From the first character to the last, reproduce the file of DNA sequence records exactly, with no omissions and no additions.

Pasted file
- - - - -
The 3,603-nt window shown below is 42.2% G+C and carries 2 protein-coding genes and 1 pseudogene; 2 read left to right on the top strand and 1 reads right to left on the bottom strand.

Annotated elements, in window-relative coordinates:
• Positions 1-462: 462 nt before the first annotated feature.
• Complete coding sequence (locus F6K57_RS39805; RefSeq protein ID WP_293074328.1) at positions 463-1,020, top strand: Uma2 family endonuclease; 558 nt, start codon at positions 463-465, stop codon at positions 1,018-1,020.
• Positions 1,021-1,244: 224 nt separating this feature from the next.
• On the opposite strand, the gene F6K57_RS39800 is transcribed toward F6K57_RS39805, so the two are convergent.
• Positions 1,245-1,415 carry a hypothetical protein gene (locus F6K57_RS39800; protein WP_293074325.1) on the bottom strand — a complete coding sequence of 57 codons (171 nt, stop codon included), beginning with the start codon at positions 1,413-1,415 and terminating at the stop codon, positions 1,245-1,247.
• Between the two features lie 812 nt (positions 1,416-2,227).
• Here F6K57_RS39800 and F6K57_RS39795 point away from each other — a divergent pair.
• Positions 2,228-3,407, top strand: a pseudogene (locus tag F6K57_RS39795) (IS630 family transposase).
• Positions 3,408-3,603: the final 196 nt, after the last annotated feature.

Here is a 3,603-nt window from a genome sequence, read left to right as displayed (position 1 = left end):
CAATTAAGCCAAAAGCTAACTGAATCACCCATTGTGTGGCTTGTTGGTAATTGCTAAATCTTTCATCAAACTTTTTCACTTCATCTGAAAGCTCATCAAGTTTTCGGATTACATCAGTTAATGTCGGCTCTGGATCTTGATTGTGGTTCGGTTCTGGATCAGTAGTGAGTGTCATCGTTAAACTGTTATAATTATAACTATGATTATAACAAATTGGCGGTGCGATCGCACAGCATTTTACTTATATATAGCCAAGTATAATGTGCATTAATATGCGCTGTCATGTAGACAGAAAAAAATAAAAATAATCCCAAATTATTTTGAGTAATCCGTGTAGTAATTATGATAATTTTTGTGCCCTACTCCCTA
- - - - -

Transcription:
The 3,603-nt window shown below is 42.2% G+C and carries 2 protein-coding genes and 1 pseudogene; 2 read left to right on the top strand and 1 reads right to left on the bottom strand.

Annotated elements, in window-relative coordinates:
• Positions 1-462: 462 nt before the first annotated feature.
• Complete coding sequence (locus F6K57_RS39805; RefSeq protein ID WP_293074328.1) at positions 463-1,020, top strand: Uma2 family endonuclease; 558 nt, start codon at positions 463-465, stop codon at positions 1,018-1,020.
• Positions 1,021-1,244: 224 nt separating this feature from the next.
• On the opposite strand, the gene F6K57_RS39800 is transcribed toward F6K57_RS39805, so the two are convergent.
• Positions 1,245-1,415 carry a hypothetical protein gene (locus F6K57_RS39800; protein WP_293074325.1) on the bottom strand — a complete coding sequence of 57 codons (171 nt, stop codon included), beginning with the start codon at positions 1,413-1,415 and terminating at the stop codon, positions 1,245-1,247.
• Between the two features lie 812 nt (positions 1,416-2,227).
• Here F6K57_RS39800 and F6K57_RS39795 point away from each other — a divergent pair.
• Positions 2,228-3,407, top strand: a pseudogene (locus tag F6K57_RS39795) (IS630 family transposase).
• Positions 3,408-3,603: the final 196 nt, after the last annotated feature.

Here is a 3,603-nt window from a genome sequence, read left to right as displayed (position 1 = left end):
CAATTAAGCCAAAAGCTAACTGAATCACCCATTGTGTGGCTTGTTGGTAATTGCTAAATCTTTCATCAAACTTTTTCACTTCATCTGAAAGCTCATCAAGTTTTCGGATTACATCAGTTAATGTCGGCTCTGGATCTTGATTGTGGTTCGGTTCTGGATCAGTAGTGAGTGTCATCGTTAAACTGTTATAATTATAACTATGATTATAACAAATTGGCGGTGCGATCGCACAGCATTTTACTTATATATAGCCAAGTATAATGTGCATTAATATGCGCTGTCATGTAGACAGAAAAAAATAAAAATAATCCCAAATTATTTTGAGTAATCCGTGTAGTAATTATGATAATTTTTGTGCCCTACTCCCTA